CHICAGO, Oct 24 (Reuters) - U.S. lean hog futures fell for the sixth time in seven sessions on Thursday, pressured by weak cash hog prices and disappointing export data that showed minimal new sales of U.S. pork to China.
Ample supplies of hogs and higher average slaughter weights have swelled pork supplies while demand from China, the world’s largest pork consumer, has been largely disappointing.
The U.S. Department of Agriculture (USDA) on Thursday reported 20,470 tonnes in pork was sold for export in the week ended Oct. 17, the least in five weeks. The sales included just 2,002 tonnes to China, USDA data showed.
Chicago Mercantile Exchange (CME) December lean hog futures settled 1.275 cents lower at 64.550 cents per pound, while February futures fell 1.625 cents to 73.475 cents per pound.
“December hogs are still trading at a firm premium over cash prices and February hogs are trading at a 9-cent premium over the December,” said Ted Seifried, chief market strategist for Zaner Ag Hedge in Chicago.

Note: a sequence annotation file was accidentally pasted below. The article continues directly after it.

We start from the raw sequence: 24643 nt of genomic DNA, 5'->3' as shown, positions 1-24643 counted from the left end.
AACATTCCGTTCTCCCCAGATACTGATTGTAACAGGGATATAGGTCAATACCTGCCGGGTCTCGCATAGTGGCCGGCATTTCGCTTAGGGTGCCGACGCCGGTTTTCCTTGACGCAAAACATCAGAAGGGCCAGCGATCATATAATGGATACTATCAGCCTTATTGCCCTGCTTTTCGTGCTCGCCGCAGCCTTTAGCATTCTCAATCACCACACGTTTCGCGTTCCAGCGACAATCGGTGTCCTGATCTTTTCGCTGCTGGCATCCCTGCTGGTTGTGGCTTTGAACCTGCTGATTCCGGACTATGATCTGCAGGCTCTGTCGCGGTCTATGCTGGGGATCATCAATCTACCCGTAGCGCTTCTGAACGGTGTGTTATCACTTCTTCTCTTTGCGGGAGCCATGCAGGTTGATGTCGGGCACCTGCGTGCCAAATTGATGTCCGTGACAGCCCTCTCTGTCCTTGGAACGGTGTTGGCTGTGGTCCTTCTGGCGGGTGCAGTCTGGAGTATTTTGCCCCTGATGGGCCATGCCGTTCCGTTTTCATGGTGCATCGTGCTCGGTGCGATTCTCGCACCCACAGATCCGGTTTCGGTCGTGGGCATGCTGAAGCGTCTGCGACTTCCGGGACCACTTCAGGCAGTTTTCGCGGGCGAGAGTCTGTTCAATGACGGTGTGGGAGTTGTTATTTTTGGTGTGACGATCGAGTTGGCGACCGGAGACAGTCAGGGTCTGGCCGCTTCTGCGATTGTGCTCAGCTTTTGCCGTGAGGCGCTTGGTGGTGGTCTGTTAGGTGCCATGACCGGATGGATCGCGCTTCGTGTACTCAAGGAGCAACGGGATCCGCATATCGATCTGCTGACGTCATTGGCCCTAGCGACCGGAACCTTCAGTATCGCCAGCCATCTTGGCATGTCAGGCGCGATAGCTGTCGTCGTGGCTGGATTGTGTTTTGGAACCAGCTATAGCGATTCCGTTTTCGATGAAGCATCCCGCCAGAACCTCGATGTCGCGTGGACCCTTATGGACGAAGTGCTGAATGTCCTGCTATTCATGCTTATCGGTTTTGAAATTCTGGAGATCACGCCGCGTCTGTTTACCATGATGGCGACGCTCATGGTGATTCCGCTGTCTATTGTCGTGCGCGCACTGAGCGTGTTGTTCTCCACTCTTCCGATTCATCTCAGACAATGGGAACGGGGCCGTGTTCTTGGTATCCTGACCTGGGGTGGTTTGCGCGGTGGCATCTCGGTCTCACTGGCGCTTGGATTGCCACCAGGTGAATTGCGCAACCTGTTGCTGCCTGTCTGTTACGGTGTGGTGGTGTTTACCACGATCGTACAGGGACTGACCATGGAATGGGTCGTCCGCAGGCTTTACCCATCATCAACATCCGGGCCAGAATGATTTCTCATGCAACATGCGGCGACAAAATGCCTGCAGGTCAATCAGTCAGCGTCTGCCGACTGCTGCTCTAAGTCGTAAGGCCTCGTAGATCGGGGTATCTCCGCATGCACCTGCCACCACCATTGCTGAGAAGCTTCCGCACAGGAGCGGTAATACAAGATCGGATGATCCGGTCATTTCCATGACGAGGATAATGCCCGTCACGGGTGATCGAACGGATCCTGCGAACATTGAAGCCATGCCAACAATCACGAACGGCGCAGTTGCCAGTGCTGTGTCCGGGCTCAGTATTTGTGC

“If cash isn’t going to rally on these China sales, we can’t justify these higher prices on the board,” he said.
Cash hog prices in the closely followed Iowa and southern Minnesota market were $1.53 per cwt lower on Thursday to a weighted average price of $53.68 per cwt, according to the USDA, more than $10 per cwt below December futures prices.
The wholesale hog carcass price fell 51 cents on Thursday to $74.53 per cwt, the USDA said.
Live cattle futures scaled to a fresh 5-1/2 month high on fund buying and technical support, but ended mostly lower after late-session profit-taking and spillover pressure from lower hogs.
Traders are looking ahead to Friday’s monthly USDA cattle on feed report, which is scheduled for release after markets close. Analysts polled by Reuters expect the report to show a 1.6% rise in cattle placements in September.
CME December live cattle ended 0.525 cent lower at 114.725 cents per pound while February futures were down 0.375 at 120.050 cents.
Feeder cattle futures followed live cattle lower, with November futures down 0.575 cent at 144.175 cents per pound and the actively traded January contract down 0.625 at 140.575 cents. (Reporting by Karl Plume in Chicago Editing by Tom Brown)